The following content is created in partnership with the Breeders’ Cup. It does not reflect the work or opinions of the NBC Los Angeles editorial staff. To learn more about the Breeders’ Cup, visit the event’s website.
Even more than just a two-day, 14-race sporting affair, those who come to the Breeders’ Cup will also experience a cultural event. Fancy cocktails, high fashion, celebrity eye-candy, and haute cuisine will take center stage Nov. 1 and Nov. 2 at the annual championships (tickets are still available). Those who drop in at Santa Anita Park in Arcadia—or those who just want to get into the spirit of it—can indulge in:
The Looks: While horses run the track below, the dapper set walks the runway up in the stands. Indeed, like any high-profile race event, the Breeders’ Cup lures more than its share of fascinators and fedoras. For anyone looking to get their vogue on, the dress code for women includes splashy hats (full brim, medium size, or taller crown—it’s all good), and colorful dresses and shoes; men best wear a necktie or bowtie and a blazer with a pocket square, all topped off with a hat.
The Sips: The Kentucky Derby may be known as the race of the mint julep, but the Breeders’ Cup has its own signature drinks. This year, two new Official Cocktails were announced: “Torrie Cup” and “Garland,” each named for an emblematic element of the Breeders’ Cup (and both created in conjunction with New York’s ’21’ Club). The ingredients for these new libations include bourbon, lemonade, vodka, and honey-green tea. See the recipes here.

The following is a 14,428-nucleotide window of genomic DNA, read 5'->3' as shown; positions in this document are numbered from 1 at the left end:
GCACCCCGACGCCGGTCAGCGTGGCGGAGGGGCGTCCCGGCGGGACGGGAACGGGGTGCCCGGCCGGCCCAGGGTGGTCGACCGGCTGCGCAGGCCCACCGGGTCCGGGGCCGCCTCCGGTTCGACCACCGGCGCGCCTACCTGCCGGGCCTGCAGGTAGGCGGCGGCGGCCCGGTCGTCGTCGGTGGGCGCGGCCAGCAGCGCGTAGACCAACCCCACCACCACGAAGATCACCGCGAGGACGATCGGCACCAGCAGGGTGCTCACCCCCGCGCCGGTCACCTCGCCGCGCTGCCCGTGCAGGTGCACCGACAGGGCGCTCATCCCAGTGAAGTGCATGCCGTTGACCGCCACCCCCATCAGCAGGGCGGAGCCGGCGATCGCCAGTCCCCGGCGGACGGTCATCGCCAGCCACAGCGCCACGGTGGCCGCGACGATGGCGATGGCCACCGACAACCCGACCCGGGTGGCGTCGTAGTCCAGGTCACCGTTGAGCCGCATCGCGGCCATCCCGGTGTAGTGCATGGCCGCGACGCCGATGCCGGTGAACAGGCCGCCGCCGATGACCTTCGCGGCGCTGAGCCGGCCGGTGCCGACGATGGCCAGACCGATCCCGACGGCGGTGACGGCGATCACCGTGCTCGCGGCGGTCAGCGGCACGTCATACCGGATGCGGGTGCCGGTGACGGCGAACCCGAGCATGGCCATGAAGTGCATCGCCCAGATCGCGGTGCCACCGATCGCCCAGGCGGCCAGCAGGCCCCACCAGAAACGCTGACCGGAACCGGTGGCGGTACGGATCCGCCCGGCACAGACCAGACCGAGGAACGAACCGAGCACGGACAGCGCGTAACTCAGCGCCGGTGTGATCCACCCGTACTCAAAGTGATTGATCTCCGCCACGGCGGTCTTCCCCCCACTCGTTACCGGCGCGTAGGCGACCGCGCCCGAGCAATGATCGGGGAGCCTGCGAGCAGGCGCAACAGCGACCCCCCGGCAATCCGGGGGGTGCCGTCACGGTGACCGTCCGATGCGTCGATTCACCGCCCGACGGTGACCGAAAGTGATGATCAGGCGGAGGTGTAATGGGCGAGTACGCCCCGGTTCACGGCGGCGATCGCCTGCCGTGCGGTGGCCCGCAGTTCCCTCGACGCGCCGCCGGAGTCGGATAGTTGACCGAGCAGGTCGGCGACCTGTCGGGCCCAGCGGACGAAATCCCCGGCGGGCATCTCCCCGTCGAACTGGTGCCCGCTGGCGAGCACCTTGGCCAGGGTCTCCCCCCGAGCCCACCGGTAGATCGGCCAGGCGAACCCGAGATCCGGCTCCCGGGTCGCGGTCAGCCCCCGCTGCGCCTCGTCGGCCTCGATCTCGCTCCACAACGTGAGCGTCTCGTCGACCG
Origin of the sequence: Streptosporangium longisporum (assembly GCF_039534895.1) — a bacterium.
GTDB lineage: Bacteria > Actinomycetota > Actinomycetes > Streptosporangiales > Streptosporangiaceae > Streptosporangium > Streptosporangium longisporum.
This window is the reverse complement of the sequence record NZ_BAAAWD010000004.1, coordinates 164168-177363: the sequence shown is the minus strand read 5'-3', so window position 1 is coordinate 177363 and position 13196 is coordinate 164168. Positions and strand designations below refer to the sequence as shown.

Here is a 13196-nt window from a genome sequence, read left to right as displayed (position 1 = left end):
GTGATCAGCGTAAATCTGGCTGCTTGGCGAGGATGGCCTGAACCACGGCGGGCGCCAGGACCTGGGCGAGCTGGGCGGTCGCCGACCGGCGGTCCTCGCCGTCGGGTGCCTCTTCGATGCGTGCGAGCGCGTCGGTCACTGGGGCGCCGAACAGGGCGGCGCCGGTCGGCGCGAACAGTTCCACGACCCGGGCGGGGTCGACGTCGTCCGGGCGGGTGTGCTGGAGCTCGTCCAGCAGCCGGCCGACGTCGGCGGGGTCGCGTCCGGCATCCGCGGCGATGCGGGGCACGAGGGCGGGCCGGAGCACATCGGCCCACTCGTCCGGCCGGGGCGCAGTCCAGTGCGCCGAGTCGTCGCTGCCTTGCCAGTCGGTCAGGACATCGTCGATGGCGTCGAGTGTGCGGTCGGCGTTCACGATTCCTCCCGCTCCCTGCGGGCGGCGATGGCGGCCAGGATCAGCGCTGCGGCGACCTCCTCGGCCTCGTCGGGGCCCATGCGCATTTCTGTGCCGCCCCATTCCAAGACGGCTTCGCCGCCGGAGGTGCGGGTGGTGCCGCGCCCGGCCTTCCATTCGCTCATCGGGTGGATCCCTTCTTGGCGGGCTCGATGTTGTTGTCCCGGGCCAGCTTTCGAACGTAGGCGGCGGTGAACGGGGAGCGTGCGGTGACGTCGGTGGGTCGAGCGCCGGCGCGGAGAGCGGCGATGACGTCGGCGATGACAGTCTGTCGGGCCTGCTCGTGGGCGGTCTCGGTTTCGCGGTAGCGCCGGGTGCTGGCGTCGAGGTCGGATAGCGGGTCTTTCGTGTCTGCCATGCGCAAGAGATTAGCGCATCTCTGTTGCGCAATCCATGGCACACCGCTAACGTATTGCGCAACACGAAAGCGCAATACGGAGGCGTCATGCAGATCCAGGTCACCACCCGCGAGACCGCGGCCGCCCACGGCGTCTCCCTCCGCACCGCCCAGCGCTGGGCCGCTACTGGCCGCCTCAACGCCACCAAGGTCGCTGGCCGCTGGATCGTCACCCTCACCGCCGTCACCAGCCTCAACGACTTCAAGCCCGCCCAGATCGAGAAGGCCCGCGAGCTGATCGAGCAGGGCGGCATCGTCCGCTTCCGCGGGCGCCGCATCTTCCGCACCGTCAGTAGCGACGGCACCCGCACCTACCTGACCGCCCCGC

The Eats: Not all Breeders’ Cup revelry takes place on race days. Invited guests (primarily owners, breeders, and trainers) get to graze the evening before at the 9th annual A Taste of the World, an international culinary event. Held at the Warner Bros. Studio, guests get to sample the work of renown chefs from 15 countries, including Sylvain Delpique of New York’s ’21’ Club, Ed Cooney, of the Merrion Hotel Dublin, and Anthony Lamas of Seviche, Louisville. Cuisine will be paired with cocktails, fine wines, and a selection of beers. A sneak peek at a couple of menu items: Burgundy Escargot, made with Vadouvan butter, tomato marmalade, crème fraîche polenta, and naan bread; Beef Tartare, made with shiso, jicama, cucumber, mustard caviar, dill, and za’atar; and Kobe Sliders, made with truffle Cheese and purple sweet potato chips.
The Famous: Secretariat…Seabiscuit…Zenyatta… racehorses can be quite the superstars. But the Breeders’ Cup attracts human celebrities too—especially this year, with Santa Anita Park being a horseshoe toss from Hollywood. Look for famous faces in the stands and boxes: Past attendees have included Bobby Flay, Elizabeth Banks, Kate Upton, Emily Ratajkowski, Walker Buehler, Susan Sarandon, and Carson Kressley.
The Clubhouse: Race fans who want a more elite experience may opt for a spot in the Clubhouse. Packages available include box seating, on-site trip directors, open bar, gourmet food, and an appearance by legendary jockey Laffit Pincay Jr.
The Rest: Racing fans in town for Breeders’ Cup need not head home as soon as the last horse crosses the finish line. This being Los Angeles, there’s plenty to do before and after the race. For instance: It’s Halloween weekend, so on October 31, visitors can check out the Haunted Beach House in Santa Monica or The W Hollywood Rooftop Halloween Masquerade Party. (Consider dressing up as someone who’s attending the Breeders’ Cup!)
The Breeders’ Cup attracts top thoroughbreds and visitors alike. Learn more about the races at BreedersCup.com.